24-28 November 2016 – New additions to the Mbiri pride

January 25, 2017

Lions – Thanda Impi male Lions

We had 2 sightings of the Thanda Impi males, over the 4 days. They were initially found on Windi Windi, lying low under a Guarri bush, whilst it softly rained on the afternoon of the 24th. We found their tracks a lot in the days that followed, but only found them again on the morning of the 27th, close to Zebra pan. Its interesting that they are staying in the general area that the Mbiri pride has their cubs hidden.

A wind swept Skorro Thanda Impi male Lion, sheltering from the light rain. ISO 2000, f8, 1/60sec

Mbiri pride

It’s been difficult finding the Mbiri pride lately! We eventually managed to track them on the morning of the 27th, and luckily all the way to their den site, between Catwalk west and Windi Windi. We found 2 of the Lionesses in the drainage line, and then quite by accident, we found another Lioness with 2 cubs of about 2 weeks old. There was no way of knowing if the other Lionesses also have cubs, but at least we know of these 2. Lets hope the Thanda Impi males can keep these little guys safe for their first year.

Our first glimpse of the future of the Mbiri pride! ISO 1600, f7.1, 1/400sec


Beacon male Leopard

We’re still finding the Beacon male moving around his newly reclaimed territory around the lodge. He was found on the afternoon of the 24th on panic loop, and moved west to river road. He was tricky to follow in the rain. On river road, he found and chased the 2 Sable bridge Leopard cubs, who luckily escaped in the thick Spikethorn thickets. At around 10 years old, I think that Beacons time is nearing the end as a potential territorial male. His meetings with Rhulani are well documented, but there are 3 new males coming in from the north. Who’ll be the territorial male of this area in a year?

Sable bridge cubs- Nandi female

This is the young female, that we all thought was a male initially. She is much larger than her sister, but closer inspection showed no sign of the necessary genitals to be male. We’ve decided to call her the Nandi female, named after the mother of the legendary Zulu king Shaka’s mother. We found her with her sister at our presidential suite on the afternoon of the 27th. She is also the more relaxed of the 2 with the vehicles, so her confidence and size are the reason we decided on Nandi as a name.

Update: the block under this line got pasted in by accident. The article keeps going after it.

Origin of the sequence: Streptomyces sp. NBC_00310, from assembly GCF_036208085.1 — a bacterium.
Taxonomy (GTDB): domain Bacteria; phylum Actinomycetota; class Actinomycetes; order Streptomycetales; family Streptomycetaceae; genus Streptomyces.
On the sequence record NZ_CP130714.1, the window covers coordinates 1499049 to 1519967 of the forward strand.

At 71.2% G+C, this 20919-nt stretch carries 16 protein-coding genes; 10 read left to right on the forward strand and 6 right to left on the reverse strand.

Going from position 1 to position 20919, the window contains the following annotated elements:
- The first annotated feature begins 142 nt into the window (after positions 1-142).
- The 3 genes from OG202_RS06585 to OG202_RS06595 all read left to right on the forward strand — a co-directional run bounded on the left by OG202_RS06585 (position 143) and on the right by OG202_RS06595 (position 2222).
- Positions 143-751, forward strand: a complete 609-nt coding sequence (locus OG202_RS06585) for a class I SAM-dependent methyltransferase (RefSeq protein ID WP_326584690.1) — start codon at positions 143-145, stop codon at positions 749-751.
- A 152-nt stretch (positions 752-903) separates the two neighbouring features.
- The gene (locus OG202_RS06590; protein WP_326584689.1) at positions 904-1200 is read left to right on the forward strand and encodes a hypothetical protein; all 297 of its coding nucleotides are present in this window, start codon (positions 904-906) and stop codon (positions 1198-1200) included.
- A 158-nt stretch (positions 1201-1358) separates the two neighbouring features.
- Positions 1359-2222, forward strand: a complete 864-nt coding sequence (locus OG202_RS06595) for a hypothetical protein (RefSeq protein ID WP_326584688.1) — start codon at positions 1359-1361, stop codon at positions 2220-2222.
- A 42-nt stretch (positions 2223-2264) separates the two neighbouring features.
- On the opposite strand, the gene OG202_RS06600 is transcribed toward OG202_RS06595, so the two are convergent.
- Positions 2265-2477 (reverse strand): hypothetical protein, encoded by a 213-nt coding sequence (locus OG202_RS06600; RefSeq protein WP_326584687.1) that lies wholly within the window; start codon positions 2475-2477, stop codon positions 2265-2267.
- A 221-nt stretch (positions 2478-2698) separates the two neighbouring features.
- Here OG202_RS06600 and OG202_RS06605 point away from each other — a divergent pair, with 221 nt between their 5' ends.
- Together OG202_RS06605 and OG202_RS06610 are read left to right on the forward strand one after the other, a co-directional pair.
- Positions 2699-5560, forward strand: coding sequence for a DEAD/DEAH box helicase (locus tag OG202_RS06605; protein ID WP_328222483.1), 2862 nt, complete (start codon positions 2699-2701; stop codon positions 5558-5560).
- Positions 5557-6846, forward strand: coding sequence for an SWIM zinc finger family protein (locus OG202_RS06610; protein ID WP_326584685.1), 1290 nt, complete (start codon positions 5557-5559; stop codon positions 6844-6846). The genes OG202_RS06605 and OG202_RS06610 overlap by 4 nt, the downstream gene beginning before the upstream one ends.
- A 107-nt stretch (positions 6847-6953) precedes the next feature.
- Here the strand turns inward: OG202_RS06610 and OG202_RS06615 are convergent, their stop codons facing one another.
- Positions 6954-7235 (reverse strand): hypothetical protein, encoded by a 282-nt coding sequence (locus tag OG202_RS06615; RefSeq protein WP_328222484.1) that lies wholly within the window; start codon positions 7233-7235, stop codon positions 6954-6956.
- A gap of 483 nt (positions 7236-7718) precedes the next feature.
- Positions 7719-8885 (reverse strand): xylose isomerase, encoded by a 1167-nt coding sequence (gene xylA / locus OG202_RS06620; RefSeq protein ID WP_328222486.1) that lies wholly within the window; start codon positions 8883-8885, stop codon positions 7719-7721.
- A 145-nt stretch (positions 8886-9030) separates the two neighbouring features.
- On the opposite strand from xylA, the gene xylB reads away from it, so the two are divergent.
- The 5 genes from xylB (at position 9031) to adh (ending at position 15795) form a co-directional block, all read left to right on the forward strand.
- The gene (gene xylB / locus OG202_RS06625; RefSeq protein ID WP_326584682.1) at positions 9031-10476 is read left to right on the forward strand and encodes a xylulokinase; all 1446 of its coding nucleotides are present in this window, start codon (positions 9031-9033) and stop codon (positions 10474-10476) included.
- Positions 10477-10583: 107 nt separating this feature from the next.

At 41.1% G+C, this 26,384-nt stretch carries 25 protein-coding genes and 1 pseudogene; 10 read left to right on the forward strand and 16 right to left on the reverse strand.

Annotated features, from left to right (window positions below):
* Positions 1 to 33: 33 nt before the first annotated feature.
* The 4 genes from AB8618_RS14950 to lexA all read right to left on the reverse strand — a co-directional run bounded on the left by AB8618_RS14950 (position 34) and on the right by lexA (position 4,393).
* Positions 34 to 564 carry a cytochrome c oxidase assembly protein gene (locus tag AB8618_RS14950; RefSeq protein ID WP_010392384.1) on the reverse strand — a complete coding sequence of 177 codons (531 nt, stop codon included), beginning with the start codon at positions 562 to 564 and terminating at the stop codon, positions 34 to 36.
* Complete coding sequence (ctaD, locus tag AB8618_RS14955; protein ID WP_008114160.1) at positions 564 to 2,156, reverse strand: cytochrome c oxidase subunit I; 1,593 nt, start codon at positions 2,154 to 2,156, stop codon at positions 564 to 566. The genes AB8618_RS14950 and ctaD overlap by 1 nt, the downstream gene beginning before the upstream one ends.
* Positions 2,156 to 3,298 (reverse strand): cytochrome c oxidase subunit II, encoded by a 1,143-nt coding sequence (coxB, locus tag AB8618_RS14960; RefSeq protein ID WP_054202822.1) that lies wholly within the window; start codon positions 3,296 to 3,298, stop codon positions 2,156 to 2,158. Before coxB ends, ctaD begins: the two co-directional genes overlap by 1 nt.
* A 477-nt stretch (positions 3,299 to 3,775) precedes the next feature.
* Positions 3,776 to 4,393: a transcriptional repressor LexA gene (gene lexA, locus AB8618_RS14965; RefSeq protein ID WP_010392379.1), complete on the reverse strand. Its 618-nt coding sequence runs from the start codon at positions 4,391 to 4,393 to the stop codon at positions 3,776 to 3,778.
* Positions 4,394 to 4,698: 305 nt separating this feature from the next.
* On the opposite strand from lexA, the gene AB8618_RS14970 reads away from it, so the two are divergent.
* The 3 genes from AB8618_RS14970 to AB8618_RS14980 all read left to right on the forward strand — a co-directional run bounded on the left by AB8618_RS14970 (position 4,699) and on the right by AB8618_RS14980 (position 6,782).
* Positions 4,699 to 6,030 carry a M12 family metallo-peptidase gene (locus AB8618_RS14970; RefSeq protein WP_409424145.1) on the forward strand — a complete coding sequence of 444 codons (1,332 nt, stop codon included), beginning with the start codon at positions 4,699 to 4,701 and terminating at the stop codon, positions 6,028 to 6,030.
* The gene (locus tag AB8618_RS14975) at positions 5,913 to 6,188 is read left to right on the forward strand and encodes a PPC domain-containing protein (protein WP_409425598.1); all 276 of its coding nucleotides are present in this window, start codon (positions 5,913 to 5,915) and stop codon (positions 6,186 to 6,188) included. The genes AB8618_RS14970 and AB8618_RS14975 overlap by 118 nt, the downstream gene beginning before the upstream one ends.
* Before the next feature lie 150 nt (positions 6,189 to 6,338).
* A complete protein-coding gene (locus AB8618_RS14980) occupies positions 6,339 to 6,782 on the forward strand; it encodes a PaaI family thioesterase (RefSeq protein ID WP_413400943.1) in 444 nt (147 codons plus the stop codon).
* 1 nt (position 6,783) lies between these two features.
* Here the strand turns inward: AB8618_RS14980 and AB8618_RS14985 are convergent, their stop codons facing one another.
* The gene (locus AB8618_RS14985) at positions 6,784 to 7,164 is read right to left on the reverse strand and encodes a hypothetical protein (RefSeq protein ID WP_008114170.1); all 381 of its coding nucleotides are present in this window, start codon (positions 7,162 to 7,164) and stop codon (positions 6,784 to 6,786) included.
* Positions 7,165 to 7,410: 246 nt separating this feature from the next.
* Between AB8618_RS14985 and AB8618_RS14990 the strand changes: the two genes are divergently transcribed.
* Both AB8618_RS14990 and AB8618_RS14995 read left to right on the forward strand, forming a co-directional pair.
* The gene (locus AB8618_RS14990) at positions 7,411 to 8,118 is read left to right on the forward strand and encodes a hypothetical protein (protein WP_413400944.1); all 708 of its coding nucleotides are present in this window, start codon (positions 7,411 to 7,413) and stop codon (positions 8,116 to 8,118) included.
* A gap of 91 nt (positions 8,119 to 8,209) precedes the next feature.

Sable bridge cubs – Sasseka female

The shyer of the 2 Sable bridge cubs. Sasseka means beautiful in the local Shangaan language, and she is a petite and beautiful young female Leopard. She was with her sister at our presidential suite on the afternoon of the 26th. She seems to be hanging around the area close to the lodge, more than her sister and so we think she’ll inherit this part of her mother s territory.

Sable bridge female

The incredibly shy mother of the cubs was briefly seen on Windi Windi, also on the afternoon of the 26th. She was lying on a termite mound, but soon moved to the south east when she became aware that we had seen her.

New male Leopard – Tekwane male

On the morning of the 25th, there was a lot of excitement on the reserve, as a new male leopard was found in the north. He was initially found on Red road, moved south to Sable bridge and then went north again. We had a bit of help, but eventually identified him as the Tekwane male Leopard from the Timbavati. He was clearly moving around, picking up on all the scents in the area, which probably included the Sable bridge female, Kwatile male and the Ntsuntsu male. This is now the third young male in this particular area. The dynamic in this part of the reserve is going to be interesting to watch. We managed to relocate him in the afternoon, but this time on Wilderness, quite far to the north of where he was in the morning.

A new male on the block. Just to add a bit of spice to the current Leopard dynamics, enter the Tekwane male. ISO 1250, f7.1, 1/500sec

Other views of the bush

Coloured red by the soil around the Mohlawareng Koppies on our eastern boundary, this Elephant bull uses a Marula tree as a scratching post. ISO 500, f8, 1/640sec
A Senegal lapwing guarding its nest. ISO 500, f8, 1/500sec

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